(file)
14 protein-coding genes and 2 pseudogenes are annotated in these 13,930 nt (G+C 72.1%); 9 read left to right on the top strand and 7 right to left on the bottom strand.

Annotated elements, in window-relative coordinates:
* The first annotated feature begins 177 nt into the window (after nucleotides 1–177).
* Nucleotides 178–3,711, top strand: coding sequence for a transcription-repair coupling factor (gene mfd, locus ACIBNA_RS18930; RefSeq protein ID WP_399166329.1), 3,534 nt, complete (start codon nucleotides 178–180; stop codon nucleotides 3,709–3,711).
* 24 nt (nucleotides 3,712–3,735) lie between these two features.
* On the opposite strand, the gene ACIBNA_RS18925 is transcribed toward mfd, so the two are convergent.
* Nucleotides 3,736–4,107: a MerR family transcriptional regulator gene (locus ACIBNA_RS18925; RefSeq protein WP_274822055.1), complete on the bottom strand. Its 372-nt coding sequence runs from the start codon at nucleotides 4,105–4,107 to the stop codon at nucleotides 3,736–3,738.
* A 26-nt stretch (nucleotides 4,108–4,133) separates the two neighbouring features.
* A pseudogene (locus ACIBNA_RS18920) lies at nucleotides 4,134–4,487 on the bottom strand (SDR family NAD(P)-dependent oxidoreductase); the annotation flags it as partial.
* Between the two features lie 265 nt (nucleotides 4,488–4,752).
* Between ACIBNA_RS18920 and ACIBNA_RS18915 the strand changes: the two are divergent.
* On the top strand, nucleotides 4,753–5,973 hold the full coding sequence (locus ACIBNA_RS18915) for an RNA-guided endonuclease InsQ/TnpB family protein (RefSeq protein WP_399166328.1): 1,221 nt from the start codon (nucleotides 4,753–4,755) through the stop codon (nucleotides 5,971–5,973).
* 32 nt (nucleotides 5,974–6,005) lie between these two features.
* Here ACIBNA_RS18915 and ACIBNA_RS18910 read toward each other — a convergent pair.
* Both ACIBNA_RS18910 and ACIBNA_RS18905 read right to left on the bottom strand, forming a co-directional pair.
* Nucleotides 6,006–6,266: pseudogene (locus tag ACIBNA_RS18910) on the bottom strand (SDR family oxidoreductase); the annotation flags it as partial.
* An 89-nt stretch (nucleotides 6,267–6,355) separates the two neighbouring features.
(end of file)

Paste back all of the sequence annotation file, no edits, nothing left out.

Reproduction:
14 protein-coding genes and 2 pseudogenes are annotated in these 13,930 nt (G+C 72.1%); 9 read left to right on the top strand and 7 right to left on the bottom strand.

Annotated elements, in window-relative coordinates:
* The first annotated feature begins 177 nt into the window (after nucleotides 1–177).
* Nucleotides 178–3,711, top strand: coding sequence for a transcription-repair coupling factor (gene mfd, locus ACIBNA_RS18930; RefSeq protein ID WP_399166329.1), 3,534 nt, complete (start codon nucleotides 178–180; stop codon nucleotides 3,709–3,711).
* 24 nt (nucleotides 3,712–3,735) lie between these two features.
* On the opposite strand, the gene ACIBNA_RS18925 is transcribed toward mfd, so the two are convergent.
* Nucleotides 3,736–4,107: a MerR family transcriptional regulator gene (locus ACIBNA_RS18925; RefSeq protein WP_274822055.1), complete on the bottom strand. Its 372-nt coding sequence runs from the start codon at nucleotides 4,105–4,107 to the stop codon at nucleotides 3,736–3,738.
* A 26-nt stretch (nucleotides 4,108–4,133) separates the two neighbouring features.
* A pseudogene (locus ACIBNA_RS18920) lies at nucleotides 4,134–4,487 on the bottom strand (SDR family NAD(P)-dependent oxidoreductase); the annotation flags it as partial.
* Between the two features lie 265 nt (nucleotides 4,488–4,752).
* Between ACIBNA_RS18920 and ACIBNA_RS18915 the strand changes: the two are divergent.
* On the top strand, nucleotides 4,753–5,973 hold the full coding sequence (locus ACIBNA_RS18915) for an RNA-guided endonuclease InsQ/TnpB family protein (RefSeq protein WP_399166328.1): 1,221 nt from the start codon (nucleotides 4,753–4,755) through the stop codon (nucleotides 5,971–5,973).
* 32 nt (nucleotides 5,974–6,005) lie between these two features.
* Here ACIBNA_RS18915 and ACIBNA_RS18910 read toward each other — a convergent pair.
* Both ACIBNA_RS18910 and ACIBNA_RS18905 read right to left on the bottom strand, forming a co-directional pair.
* Nucleotides 6,006–6,266: pseudogene (locus tag ACIBNA_RS18910) on the bottom strand (SDR family oxidoreductase); the annotation flags it as partial.
* An 89-nt stretch (nucleotides 6,267–6,355) separates the two neighbouring features.